I collected stamps for decades. I started when I was 10 and was fascinated by the hobby. I started where most kids did – collecting canceled stamps from foreign countries. As I grew older I realized that uncirculated or new stamps had greater value. I also began to focus on U.S. issues and as an adult would buy plate blocks of commemoratives on a weekly basis at the post office. I always believed that someday they would be of great value to my children, not only financially but historically. I was wrong.
As my collection grew I became concerned about the fragility of the stamps and the loss of the collection. I was determined to insure them in the event of a fire or theft. As a result, I planned to take the entire collection to 3 dealers to see if I could get an accurate appraisal.
The uncirculated collection included a complete set of most U.S. issues dating back to the early 1900’s, A near complete uncirculated collection of plate blocks to the same time period; full sheets, hundreds of first-day covers and special releases like the holographic moon-landing stamps. I put on a suit and walked into the first dealer cocky and confident. What he told me left me both angry and speechless.
I went to the second dealer a bit concerned, but convinced the first dealer was a crook. He wasn’t. The second dealer told me the same thing and so did the third. What they had essentially told me was that my collection was essentially worthless. In fact, none of them wanted to buy it -not even for the face-value of the stamps! I couldn’t figure how this could have happened. So I did some research. Here’s what I learned:
1. There’s no market for 99.9% of stamps in the U.S.
The few that still have real value are either error stamps or issues that are very old and very rare in surviving numbers. Those very rare stamps are bought and sold among a small group of investors who are highly specialized. The original market defined by everyday collectors has dwindled so significantly that it’s almost non-existent.
2. The disappearance of gummed stamps in the U.S.
“Gummed” stamps defined the original spirit of stamp collecting. You had to lick the stamp to affix it to the envelope. When the U.S. Postal Service transitioned to self-adhesive stamps the gummed stamps were gone. It’s hard to display a self-adhesive stamp and no recent efforts have tried to accommodate the need.
3. No one is collecting.
Stamp collecting, like many hobbies, begins in childhood. As you mature the hobby and the youthful passion sticks with you. Young people are simply not collecting stamps. None of their friends are doing it, fewer companies sell them as collectibles, and there is little encouragement from parents to pursue it.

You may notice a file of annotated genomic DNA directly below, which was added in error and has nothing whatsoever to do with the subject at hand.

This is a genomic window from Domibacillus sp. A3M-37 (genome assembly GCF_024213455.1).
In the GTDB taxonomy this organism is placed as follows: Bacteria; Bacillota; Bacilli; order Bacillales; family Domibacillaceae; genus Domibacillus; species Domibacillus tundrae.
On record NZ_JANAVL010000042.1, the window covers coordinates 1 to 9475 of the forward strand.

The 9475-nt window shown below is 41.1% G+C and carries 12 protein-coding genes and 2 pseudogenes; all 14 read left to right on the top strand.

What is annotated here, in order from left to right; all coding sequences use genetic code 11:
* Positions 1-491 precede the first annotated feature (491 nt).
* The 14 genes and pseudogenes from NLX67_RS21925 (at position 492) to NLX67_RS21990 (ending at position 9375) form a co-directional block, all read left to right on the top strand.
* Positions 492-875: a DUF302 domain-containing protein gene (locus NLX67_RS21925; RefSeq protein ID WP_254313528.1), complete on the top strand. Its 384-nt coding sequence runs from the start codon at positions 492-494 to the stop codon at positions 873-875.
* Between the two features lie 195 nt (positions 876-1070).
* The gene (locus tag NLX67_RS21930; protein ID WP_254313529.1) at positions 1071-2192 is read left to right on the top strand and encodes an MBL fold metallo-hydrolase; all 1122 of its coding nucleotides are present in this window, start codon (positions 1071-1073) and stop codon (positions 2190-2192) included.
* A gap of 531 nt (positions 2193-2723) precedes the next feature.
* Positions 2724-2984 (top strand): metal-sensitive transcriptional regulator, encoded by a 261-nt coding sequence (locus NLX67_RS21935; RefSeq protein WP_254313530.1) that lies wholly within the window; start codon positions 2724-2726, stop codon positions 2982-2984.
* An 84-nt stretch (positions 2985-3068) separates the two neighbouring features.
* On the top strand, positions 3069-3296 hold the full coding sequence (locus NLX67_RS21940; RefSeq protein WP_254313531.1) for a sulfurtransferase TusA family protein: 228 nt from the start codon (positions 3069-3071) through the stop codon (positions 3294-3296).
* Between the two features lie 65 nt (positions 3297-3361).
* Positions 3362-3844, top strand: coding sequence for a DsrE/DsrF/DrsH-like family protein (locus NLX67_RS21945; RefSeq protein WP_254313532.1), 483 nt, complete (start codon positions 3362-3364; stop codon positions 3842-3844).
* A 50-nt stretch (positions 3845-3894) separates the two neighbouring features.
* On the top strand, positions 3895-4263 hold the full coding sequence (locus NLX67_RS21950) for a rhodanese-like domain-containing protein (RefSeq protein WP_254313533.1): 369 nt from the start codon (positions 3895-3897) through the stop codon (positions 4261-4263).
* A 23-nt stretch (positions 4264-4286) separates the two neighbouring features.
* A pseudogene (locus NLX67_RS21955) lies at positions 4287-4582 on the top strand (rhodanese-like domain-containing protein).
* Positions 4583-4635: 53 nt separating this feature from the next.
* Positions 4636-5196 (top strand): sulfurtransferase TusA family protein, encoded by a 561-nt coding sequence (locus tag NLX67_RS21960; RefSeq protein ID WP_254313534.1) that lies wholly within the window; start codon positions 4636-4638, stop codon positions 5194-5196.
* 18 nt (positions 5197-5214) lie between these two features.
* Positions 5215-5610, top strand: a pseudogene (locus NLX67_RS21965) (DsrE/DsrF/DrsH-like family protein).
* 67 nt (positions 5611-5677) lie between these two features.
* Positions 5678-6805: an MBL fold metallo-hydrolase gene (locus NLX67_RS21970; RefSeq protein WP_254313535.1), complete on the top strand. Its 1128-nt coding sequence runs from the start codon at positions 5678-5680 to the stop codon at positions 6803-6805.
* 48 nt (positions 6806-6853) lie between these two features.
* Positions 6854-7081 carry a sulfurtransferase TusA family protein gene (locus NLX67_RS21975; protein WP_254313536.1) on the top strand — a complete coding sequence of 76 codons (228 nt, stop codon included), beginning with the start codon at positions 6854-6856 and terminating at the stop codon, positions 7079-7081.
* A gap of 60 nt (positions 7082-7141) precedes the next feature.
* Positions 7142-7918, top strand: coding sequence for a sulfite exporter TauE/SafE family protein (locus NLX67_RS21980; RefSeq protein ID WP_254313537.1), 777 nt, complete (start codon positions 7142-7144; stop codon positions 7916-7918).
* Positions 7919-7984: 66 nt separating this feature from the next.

4. Out of sight out of mind.
We just don’t use stamps in the U.S. like we used to. They cost more and there are Internet options for paying bills, correspondence and other communication we used to do through the mail. When we do buy stamps for postage it’s usually the forever stamps with their generic flags, Christmas wreaths and flowers.
5. Stamps don’t look that valuable.
Blame it again on the self-adhesives but there’s also something to be said about the designs and the printing of U.S. stamps. Older stamps had a “certificate” quality about them. They actually looked valuable like a stock certificate or paper currency. Now they look and function like stickers you would put on a kid’s lunch bag.
6. Internet auction sites.
When whole collections are offered on EBay and Craigslist with starting prices below face value, the value of any collection plummets. The advice I received from one of the dealers I visited was, “Use your collection as postage. It’s the best value you’ll get.”
I’m sorry to say it, but that’s exactly what I’ve been doing. Ironically, I’ve often used stamps from my collection to ship boxes of other merchandise I’ve sold on EBay, although I did manage to make some modest money selling some stamps on EBay. I think I averaged about 10% over face value, but the total income barely paid a few utility bills. I tried to get my kids interested and asked if they wanted them. They looked at the stamps with polite impatience. They had better things to do and stamp collecting just didn’t make sense.
In some ways, the biggest reason for the decline of stamp collecting is that we simply don’t have time for it anymore. It seems we’re busier than ever and stamp collecting has always been a hobby that required patience and time. Those things are in short supply these days and so is the interest in stamp collecting. All of which is very sad for me. I really thought they would be worth something someday and that I was leaving some kind of legacy to my kids. Instead all I can give them is postage that they rarely use.